The developer then mounted a legal challenge against the Planning Inspector’s decision at the High Court. The Planning Inspector’s decision was defended in court jointly by Islington’s legal team and the lawyers representing the Ministry of Housing Communities and Local Government (MHCLG).

Normally, the role of the courts in planning disputes is very limited and restricted to legal technicalities only. However, in this case the Judge Justice Mr David Holgate allowed a fairly detailed examination of planning issues and the development viability evidence in particular.

Today (Friday, 27 April) he dismissed the legal challenge on all three grounds put forward by the developer, and concluded that he was satisfied with the Planning Inspector’s decision to dismiss the developer’s appeal and uphold the council’s decision to refuse the planning application.

Responding to the judgement, an Islington Council spokesperson said:

“We are delighted by the High Court judgement. This decision reinforces Islington Council’s long standing position that developers should abide by the councils’ planning guidelines – rather than overpaying for land and then trying to bypass our affordable housing requirements.

“There is a shortage of good quality, genuinely affordable housing in Islington and a significant unmet housing need. The council is doing everything it can to address this, because we believe that everyone should have somewhere to live that is affordable, decent and secure – and developers must respect these important priorities when they purchase sites in Islington.”

In a highly unusual move, in a postscript to the judgment, Judge Mr Justice Holgate also recommended that the current, widely used, guidance on viability assessments by the Royal Institute of Chartered Surveyors (RICS) should be revised “in order to address any misunderstandings about market valuation concepts and techniques, the “circularity” issue and any other problems encountered in practice over the last 6 years, so as to help avoid protracted disputes of the kind we have seen in the present case and achieve more efficient decision-making.”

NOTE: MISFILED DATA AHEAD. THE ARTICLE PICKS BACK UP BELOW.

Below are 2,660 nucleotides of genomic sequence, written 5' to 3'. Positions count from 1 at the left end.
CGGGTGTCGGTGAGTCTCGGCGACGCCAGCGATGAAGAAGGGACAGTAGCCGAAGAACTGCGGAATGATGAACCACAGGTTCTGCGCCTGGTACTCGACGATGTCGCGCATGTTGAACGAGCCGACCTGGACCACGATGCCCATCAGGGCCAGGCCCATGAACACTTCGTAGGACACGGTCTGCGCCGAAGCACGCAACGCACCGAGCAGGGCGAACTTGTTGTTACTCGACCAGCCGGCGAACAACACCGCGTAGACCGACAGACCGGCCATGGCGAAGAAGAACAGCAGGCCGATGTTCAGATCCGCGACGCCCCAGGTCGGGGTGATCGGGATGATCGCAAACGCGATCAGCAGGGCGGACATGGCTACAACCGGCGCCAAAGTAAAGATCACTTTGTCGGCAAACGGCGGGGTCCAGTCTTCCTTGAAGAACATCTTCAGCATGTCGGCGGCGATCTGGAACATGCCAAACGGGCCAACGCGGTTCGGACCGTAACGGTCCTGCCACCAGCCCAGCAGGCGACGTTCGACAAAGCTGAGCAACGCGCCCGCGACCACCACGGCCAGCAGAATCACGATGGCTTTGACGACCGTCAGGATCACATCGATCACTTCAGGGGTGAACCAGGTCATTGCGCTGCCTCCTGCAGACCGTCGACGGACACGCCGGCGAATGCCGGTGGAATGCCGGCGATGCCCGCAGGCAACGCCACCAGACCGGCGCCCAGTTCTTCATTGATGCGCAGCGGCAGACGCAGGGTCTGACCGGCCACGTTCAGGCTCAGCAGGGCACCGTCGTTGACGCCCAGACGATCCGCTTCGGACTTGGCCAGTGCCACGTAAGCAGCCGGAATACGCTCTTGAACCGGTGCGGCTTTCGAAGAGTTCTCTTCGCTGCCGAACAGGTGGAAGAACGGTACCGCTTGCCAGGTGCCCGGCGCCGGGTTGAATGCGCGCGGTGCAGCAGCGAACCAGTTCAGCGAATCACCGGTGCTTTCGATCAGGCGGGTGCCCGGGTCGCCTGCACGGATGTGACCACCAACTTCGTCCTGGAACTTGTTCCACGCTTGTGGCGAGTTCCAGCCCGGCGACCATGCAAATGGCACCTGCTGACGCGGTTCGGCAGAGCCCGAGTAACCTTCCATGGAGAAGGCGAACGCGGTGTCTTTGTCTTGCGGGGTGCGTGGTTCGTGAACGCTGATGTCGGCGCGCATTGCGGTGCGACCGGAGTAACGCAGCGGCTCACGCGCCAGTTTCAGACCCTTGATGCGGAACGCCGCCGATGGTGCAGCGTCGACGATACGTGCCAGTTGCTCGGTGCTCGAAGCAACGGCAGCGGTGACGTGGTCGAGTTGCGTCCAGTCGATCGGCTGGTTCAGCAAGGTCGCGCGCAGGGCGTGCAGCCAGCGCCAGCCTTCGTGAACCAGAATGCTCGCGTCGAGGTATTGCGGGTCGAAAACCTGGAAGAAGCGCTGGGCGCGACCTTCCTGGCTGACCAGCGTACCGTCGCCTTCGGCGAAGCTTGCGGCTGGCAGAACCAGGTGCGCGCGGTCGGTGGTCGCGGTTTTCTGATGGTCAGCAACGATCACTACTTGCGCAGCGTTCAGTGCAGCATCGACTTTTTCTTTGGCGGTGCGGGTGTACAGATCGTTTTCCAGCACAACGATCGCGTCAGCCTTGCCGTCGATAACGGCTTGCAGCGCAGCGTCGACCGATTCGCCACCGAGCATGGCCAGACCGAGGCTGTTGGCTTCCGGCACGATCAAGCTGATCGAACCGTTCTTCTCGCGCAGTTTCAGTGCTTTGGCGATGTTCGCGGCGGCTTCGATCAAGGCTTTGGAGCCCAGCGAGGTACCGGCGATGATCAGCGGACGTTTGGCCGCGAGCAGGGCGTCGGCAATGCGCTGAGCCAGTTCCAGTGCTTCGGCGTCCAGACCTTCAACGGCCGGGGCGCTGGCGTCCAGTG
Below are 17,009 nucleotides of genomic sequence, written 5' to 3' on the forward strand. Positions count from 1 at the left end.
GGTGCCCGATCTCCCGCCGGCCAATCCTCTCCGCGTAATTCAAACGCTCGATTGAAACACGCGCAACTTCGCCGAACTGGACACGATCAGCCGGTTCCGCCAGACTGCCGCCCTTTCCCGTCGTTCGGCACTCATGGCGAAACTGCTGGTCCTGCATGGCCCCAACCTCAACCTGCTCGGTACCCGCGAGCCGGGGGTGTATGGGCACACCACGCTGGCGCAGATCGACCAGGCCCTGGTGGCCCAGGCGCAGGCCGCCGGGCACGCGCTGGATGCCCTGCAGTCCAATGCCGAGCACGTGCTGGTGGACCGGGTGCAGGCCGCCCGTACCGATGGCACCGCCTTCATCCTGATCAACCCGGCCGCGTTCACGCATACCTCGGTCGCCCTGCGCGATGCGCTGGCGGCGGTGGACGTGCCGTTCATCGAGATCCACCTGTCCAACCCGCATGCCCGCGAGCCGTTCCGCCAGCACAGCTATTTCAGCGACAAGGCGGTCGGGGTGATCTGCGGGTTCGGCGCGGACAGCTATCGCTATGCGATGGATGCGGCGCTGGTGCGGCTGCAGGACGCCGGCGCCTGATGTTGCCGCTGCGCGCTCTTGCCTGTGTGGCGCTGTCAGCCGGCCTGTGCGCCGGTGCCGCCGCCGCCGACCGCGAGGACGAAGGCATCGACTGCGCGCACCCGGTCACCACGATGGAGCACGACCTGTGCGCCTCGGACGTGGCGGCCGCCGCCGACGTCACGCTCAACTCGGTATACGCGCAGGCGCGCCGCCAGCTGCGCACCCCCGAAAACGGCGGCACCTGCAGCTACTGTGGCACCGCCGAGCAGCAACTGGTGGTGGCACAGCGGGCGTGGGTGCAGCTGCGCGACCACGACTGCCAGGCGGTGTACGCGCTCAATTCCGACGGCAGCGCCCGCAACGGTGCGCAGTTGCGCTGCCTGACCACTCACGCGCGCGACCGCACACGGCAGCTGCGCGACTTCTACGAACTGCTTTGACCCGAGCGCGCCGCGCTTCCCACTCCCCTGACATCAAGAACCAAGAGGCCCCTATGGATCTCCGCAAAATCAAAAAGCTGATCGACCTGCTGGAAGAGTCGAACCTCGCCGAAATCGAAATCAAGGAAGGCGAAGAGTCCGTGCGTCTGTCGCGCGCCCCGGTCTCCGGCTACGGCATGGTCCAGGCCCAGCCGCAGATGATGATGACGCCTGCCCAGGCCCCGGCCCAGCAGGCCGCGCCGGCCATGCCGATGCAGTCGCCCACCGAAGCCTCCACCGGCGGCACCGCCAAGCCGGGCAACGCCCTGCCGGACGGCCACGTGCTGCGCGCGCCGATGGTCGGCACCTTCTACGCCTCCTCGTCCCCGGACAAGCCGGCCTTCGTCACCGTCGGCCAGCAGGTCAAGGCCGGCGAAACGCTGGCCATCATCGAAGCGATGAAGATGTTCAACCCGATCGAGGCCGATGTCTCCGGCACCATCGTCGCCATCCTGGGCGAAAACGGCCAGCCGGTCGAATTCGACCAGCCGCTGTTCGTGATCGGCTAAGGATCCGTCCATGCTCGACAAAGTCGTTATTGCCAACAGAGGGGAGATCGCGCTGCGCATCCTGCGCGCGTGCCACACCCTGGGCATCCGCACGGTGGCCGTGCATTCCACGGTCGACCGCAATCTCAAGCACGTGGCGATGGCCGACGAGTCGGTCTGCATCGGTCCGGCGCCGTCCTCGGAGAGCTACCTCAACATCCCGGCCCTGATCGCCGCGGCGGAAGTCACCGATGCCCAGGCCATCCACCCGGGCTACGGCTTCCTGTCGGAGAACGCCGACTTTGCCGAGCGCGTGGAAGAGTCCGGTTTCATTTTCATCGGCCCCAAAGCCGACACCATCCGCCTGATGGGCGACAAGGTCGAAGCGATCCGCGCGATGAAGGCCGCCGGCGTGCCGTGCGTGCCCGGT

This is something that the council has been calling for over the last couple of years, due to serious concerns about how the RICS Financial Viability in Planning (2012) guidance note was being applied in practice.

Islington Council’s planning guidance on Development Viability is very clear and specifically cautions developers against overpaying for land and using the purchase price as a justification for providing little or no affordable housing. This landmark judgment reinforces what Islington (and many other councils) have been arguing for years that affordable housing requirements cannot be bypassed by using the “dark art” of viability assessments to ignore planning policy requirements.”



The government’s system of funding social care services is unsustainable and unfair for rural communities, the Rural Services Network has warned.

Service providers operating across rural areas face inequitable costs compared to their urban counterparts for both adult and child social care, said the network.

Rural council taxpayers also faced unfair costs, warned the network in response to an inquiry by MPs who are examining the long-term future of adult social care.